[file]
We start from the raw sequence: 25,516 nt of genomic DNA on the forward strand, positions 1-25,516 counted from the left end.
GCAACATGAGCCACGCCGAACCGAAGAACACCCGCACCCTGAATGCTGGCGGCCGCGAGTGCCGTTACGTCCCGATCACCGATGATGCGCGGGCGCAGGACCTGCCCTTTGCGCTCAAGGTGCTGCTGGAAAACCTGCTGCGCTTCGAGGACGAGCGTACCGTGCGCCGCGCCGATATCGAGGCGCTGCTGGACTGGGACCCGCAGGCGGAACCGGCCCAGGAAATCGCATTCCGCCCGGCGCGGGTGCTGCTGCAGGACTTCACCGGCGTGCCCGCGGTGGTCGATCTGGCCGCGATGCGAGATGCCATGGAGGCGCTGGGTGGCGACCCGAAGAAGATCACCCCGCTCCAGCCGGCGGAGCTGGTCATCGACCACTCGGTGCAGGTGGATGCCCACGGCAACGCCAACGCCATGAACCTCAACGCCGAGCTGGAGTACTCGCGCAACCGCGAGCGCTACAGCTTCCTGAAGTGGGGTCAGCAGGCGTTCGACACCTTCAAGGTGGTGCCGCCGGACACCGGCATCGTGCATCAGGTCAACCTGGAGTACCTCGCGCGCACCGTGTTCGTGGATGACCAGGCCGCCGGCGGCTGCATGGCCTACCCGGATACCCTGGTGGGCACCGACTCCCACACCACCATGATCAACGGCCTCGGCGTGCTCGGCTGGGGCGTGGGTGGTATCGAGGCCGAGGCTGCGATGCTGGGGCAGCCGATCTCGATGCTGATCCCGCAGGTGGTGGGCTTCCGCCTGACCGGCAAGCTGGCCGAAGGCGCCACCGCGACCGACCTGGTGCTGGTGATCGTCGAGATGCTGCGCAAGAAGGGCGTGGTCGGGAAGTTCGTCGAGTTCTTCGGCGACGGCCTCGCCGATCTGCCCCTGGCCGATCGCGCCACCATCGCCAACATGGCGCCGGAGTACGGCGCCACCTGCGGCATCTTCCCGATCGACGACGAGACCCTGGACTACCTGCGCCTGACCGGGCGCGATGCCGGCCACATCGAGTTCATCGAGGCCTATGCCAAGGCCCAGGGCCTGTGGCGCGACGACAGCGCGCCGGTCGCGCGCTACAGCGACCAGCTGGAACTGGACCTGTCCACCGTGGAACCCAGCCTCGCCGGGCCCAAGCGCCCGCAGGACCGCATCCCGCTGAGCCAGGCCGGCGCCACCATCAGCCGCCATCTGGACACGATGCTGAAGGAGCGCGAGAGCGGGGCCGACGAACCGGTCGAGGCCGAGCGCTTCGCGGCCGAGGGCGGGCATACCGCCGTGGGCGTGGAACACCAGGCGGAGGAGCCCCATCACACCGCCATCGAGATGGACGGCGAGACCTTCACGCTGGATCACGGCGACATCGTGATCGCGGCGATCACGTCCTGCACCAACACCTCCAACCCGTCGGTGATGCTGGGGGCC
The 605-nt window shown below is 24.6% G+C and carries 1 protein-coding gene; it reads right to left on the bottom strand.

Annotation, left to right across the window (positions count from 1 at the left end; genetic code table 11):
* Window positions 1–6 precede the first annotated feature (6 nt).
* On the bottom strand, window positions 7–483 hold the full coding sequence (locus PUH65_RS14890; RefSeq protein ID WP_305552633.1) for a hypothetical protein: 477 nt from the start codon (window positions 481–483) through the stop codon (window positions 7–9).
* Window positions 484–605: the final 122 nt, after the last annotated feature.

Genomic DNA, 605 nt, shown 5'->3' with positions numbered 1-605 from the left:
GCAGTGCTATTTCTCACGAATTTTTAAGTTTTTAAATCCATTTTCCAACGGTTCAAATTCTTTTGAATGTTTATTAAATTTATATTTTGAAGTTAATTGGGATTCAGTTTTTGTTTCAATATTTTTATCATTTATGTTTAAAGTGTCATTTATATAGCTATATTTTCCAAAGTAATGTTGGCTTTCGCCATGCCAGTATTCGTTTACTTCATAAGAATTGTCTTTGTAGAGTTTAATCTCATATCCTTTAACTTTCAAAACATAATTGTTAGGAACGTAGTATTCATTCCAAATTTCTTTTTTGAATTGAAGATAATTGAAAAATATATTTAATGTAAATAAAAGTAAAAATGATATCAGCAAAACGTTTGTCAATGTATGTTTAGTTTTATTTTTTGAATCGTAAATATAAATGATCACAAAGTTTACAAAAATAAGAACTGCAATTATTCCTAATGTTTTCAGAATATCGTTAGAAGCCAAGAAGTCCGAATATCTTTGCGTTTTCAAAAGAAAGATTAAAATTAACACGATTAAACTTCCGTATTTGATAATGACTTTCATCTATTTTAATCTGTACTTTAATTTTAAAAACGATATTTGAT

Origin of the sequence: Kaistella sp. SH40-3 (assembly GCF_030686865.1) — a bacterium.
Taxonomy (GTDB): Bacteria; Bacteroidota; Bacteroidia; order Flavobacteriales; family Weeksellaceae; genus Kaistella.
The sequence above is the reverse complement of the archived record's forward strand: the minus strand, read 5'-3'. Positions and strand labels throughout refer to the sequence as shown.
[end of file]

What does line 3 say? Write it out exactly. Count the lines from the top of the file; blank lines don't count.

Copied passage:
The 605-nt window shown below is 24.6% G+C and carries 1 protein-coding gene; it reads right to left on the bottom strand.